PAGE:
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...they drive away from the house, they pass Julia being driven towards the entrance, and Sebastian is relieved that they have missed her. He sulks on the way home and asks... (full context)
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Sebastian’s mood lightens as they drive farther from the house. Eventually, they leave Hardcastle’s car in... (full context)
Part 1, Chapter 2
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Not long after Charles and Sebastian’s outing to Brideshead, Jasper comes to visit Charles and rebukes him for keeping the wrong... (full context)
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Charles has arranged to spend the Easter holiday with his friend, Collins, but hopes that Sebastian will invite him somewhere instead. When Sebastian does not, Charles goes with Collins to Ravenna... (full context)
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...first time. He had a lonely childhood and a serious, public school education. Now, with Sebastian, he feels as though he has a second chance at youth, and that there is... (full context)
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...of term, he does not care about Jasper’s warning because he is in love with Sebastian. He feels that this love is the true meaning of life and that it protects... (full context)
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...love affairs in various parts of the world. He was also briefly attended Eton with Sebastian. Charles notices that Anthony likes to shock the English students and that he acts out... (full context)
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While they are at dinner, Anthony says that he cannot imagine Sebastian being thrown in a fountain. Anthony monologues spitefully at Charles throughout dinner and complains that,... (full context)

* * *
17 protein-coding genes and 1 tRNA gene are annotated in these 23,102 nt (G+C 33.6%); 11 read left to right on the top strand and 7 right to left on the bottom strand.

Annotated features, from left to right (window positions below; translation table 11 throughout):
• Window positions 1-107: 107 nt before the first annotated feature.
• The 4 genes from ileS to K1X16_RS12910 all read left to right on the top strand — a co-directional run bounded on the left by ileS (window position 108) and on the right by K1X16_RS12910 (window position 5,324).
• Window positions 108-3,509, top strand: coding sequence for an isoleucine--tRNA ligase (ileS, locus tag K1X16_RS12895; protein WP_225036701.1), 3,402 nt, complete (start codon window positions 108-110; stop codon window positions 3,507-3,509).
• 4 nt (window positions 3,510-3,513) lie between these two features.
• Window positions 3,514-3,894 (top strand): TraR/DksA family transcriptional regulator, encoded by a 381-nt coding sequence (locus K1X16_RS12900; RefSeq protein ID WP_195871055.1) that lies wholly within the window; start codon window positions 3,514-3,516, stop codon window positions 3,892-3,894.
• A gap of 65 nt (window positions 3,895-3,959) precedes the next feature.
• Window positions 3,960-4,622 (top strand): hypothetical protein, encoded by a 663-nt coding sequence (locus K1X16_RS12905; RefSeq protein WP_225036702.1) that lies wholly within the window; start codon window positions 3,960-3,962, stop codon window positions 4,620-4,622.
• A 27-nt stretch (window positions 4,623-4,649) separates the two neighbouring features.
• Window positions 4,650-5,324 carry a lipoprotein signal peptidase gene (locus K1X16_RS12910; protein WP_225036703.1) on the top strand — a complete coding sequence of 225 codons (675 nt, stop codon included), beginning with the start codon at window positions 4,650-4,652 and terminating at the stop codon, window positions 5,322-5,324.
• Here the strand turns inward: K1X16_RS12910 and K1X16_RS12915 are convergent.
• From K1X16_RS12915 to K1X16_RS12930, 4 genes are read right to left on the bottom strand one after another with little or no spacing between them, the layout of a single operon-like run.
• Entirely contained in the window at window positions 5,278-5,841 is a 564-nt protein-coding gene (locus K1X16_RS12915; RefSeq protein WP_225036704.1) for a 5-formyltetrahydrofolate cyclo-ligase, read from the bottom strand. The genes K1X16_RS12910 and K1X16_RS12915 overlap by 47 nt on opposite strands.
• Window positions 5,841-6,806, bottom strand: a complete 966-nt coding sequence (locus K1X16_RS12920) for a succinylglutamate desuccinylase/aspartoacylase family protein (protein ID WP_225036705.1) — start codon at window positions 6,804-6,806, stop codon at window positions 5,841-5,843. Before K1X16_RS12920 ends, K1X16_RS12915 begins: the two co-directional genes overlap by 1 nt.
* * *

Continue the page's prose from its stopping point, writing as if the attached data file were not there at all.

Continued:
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...exterior, Charles is a passionate man. He claims he has tried to draw this to Sebastian’s attention, but Sebastian brushes him off with playful comments. Anthony asks Charles if he wishes... (full context)
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Anthony remarks that it is amazing Sebastian is so charming when he “comes from such a sinister family.” Anthony describes the Marchmain’s... (full context)
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Anthony thinks that, because of his background, Sebastian tries very hard to seem good and “insipid.” He isn’t very clever, Anthony says, so... (full context)
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The next morning, Charles walks across the campus to Sebastian’s room. It is Sunday and nearly everyone else is on their way to church. He... (full context)
Part 1, Chapter 3
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...money left in his allowance for the year and cannot afford to make other plans. Sebastian, too, must go stay with his family and seems to have no money. Charles is... (full context)
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...away, or if he just likes to irritate people. Charles only receives one letter from Sebastian. It is short, written on “late-Victorian mourning paper,” and only says that Sebastian is mourning... (full context)
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After this note, Charles feels that he despises Sebastian. However, when a telegram arrives from Charles’s friends with the news that Sebastian is badly... (full context)
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...out to Brideshead and, on the way, agonizes about all the possible accidents in which Sebastian could have been involved. He is afraid that Sebastian will be dead by the time... (full context)